PFT does what PFT does: Look for crap, throw it against a wall, and see if it sticks. In the case of Tom Brady and his general unhappiness with the Patriots over his contract situation, they may have found something that stinks.
This morning, PFT commented on the media "knife fight" between ESPN's John Clayton and Comcast Network's Tom Curran, formerly of the Providence Journal. Curran is someone we've often locked horns with here at Stampede Blue. He's a nice guy in person, but he has a tendency to sometimes carry water for the New England Patriots. Hence my title of Tom as "unofficial" Patriots waterboy. I've met Tom in person and told him of my occasional annoyance with his bias towards the Patriots. He smiled, nodded, and said that was fair.
Anyway, so Curran v. Clayton. The throw down! The cause for their knife fight is none other than Patriots quarterback Tom Brady. Clayton is reporting that Tom Brady may hold out of part of Patriots training camp. The reason is his contract.
Like Peyton Manning, Tom Brady is a free agent in 2011. Like Peyton Manning, Tom Brady wants to be paid the biggest contract in NFL history. Unlike Peyton Manning, Tom Brady is not going to get that kind of contract. In fact, in Brady's case, the Patriots seem perfectly willing to let 2010 roll right along without offering Tom Brady a new deal. They also seem willing to let a potential labor lockout happen in 2011 prior to offering Brady his new deal.
Apparently, Tommy Terrific (the man most zombie Pats fans* say would play for free if he could because he wants to win THAT BADLY) isn't down with what owner Bob Kraft and team overlord Bill Belichick are feeding him. Again, this is what Clayton is essentially telling us.
Curran, however, thinks Clayton is full of it.
In general, I trust John Clayton's reporting much more than I trust Tom Curran's, especially when it comes to the Patriots. Curran has tremendous access to the Pats, but that just means he is more likely to peddle their BS in order to retain that access. Clayton, meanwhile, works from his homebase in Seattle. He has no loyalty to the Pats, and if they don't like him or don't give him access, he could care less. Clayton's status is such that he can go directly to players and agents, which is probably where he is getting his info. Just to be clear, that's me speculating.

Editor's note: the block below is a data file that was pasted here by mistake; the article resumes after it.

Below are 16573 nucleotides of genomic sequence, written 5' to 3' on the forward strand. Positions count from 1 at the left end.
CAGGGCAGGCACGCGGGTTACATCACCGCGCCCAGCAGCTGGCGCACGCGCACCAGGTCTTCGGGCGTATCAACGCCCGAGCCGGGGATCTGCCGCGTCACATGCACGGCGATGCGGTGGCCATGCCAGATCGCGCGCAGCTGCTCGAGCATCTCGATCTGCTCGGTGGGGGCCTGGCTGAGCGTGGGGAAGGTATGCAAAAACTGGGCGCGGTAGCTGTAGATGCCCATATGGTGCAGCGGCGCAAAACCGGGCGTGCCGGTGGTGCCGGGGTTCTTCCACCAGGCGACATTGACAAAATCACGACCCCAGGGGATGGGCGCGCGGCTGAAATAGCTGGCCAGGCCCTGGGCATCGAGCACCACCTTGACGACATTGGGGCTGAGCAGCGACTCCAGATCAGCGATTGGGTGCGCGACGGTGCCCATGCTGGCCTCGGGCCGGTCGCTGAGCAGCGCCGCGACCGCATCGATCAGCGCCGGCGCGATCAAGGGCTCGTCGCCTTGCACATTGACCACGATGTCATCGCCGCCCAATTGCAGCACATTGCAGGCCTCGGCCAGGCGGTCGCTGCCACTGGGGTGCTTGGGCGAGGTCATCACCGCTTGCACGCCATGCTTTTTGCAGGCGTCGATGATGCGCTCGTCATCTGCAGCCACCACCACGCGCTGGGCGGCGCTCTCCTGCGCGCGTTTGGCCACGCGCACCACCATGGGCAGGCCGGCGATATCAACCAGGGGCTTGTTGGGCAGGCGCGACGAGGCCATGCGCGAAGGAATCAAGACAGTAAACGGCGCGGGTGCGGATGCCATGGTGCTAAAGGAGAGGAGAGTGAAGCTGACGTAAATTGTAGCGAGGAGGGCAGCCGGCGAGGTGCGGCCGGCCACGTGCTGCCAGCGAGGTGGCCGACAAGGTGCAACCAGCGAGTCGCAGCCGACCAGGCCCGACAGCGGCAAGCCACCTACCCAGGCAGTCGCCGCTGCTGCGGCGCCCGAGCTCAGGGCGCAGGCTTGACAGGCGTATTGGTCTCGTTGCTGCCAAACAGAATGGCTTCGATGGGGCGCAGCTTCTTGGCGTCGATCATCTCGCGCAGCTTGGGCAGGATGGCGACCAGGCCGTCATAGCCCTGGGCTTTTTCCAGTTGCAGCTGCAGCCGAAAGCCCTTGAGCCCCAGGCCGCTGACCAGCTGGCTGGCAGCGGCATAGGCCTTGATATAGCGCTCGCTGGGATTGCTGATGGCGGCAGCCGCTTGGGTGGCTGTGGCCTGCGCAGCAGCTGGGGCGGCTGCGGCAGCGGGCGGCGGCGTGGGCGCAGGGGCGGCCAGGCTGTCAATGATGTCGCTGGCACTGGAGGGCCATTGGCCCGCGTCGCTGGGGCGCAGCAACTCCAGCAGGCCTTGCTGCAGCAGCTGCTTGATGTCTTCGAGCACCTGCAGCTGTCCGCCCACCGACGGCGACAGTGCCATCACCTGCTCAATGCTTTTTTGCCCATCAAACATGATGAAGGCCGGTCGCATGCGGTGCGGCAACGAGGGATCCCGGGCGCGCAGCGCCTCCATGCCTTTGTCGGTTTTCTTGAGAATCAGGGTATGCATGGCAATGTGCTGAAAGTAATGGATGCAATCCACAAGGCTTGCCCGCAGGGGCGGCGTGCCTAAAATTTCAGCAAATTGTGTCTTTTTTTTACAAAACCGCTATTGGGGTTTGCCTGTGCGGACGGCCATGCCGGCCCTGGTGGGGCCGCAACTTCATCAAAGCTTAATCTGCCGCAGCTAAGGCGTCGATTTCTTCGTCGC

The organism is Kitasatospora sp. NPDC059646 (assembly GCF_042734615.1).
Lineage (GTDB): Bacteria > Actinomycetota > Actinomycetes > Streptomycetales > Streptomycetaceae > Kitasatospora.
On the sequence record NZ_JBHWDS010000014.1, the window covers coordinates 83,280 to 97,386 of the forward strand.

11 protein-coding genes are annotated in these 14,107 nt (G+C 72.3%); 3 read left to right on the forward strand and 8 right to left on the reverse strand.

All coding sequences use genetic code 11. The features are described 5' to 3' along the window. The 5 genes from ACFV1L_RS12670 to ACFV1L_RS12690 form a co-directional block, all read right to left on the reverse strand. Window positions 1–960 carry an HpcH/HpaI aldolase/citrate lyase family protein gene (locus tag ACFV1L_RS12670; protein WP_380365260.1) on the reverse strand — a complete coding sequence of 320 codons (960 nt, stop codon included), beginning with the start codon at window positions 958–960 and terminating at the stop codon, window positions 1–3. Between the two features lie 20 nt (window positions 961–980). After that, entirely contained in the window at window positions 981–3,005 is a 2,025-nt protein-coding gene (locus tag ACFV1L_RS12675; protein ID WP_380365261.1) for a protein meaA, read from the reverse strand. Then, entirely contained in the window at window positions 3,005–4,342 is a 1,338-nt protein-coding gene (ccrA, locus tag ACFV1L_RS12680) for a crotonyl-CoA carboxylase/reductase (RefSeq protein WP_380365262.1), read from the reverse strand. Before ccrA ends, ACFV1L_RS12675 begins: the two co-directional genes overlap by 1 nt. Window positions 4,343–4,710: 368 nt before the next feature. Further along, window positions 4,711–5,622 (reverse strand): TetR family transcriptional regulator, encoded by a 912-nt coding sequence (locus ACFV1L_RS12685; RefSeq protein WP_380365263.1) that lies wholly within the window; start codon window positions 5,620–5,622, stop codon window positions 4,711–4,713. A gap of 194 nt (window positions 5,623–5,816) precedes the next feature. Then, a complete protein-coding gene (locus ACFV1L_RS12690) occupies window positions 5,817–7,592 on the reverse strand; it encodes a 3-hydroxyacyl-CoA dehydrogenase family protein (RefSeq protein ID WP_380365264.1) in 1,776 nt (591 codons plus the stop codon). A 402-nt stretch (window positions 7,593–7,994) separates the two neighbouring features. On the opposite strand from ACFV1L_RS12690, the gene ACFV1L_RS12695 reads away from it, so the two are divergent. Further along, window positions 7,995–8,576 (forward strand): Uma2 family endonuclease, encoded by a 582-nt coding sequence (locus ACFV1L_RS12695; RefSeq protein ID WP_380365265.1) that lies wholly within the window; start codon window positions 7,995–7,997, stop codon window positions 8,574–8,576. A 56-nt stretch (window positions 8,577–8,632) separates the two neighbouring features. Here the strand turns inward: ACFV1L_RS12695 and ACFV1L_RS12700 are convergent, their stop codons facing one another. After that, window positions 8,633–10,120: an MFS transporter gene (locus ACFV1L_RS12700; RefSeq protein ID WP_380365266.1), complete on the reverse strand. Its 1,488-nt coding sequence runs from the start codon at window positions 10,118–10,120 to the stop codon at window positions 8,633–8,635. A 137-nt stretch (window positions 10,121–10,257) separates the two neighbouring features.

PFT's Mike Florio adds a little more gasoline to the fire:
There is a collective thought around the Patriots that Tom Brady is a different guy than he was a few year ago.
If I could add my two cents into this: I agree Brady is likely a different person than he was in, say, 2003. He is no longer the caretaker of a "play-it-safe" offense whose main goal was to not turn the football over. From 2001-2004, the Patriots won three Super Bowls because of their defense and the clutch-kicking of Adam Vinatieri. After 2004, their defense started getting old and it started... well, sucking. Today, gone are players like Tedy Bruschi, Mike Vrabel, Willie McGinest, and Ty Law. All of these guys were cornerstones of a dominant Patriots defense and none of them were drafted by Bill Belichick. Each of them pre-date Belichick's arrival in New England back in 2000.
Since these players have departed for greener pastures, the Patriots defense has been unable to replace them. Their pass rush has been inconsistent to non-existent since McGinest left. Players like Leigh Bodden are nothing compared to Ty Law in his prime. And as talented as Jerod Mayo is, he's come up small in big games the last two years (see Baltimore Ravens playoff game as an example). Bruschi and Vrabel came alive in big games, and neither had the talent Mayo brings to the table.
With the defense faltering, Tom Brady has had to take on more of the load in order for the team to have a chance to win. Instead of stopping the opponent, the Patriots now have to outscore the opponent. Yes, there is a difference.
Essentially, Brady is working with a team make-up today that Peyton Manning worked with for the first six or seven years of his career. Brady has an offense that can score points, but struggles when it needs to gain tough yards in critical situations. His defense is prone to the big play, and has trouble stopping the run.
Again, sound familiar Colts fans?
Also, factor in that Brady is just two years removed from a potentially career-ending knee injury. If he suffers another injury like the one he sustained in Week One of 2008, he's done as a football player. Brady knows this. He also knows that if he sustains an injury of similar severity in 2010, the Patriots are perfectly willing to jettison him and move on with another player. Look at Richard Seymour as a clear example of the team's "loyalty" to players that have helped them win in the past.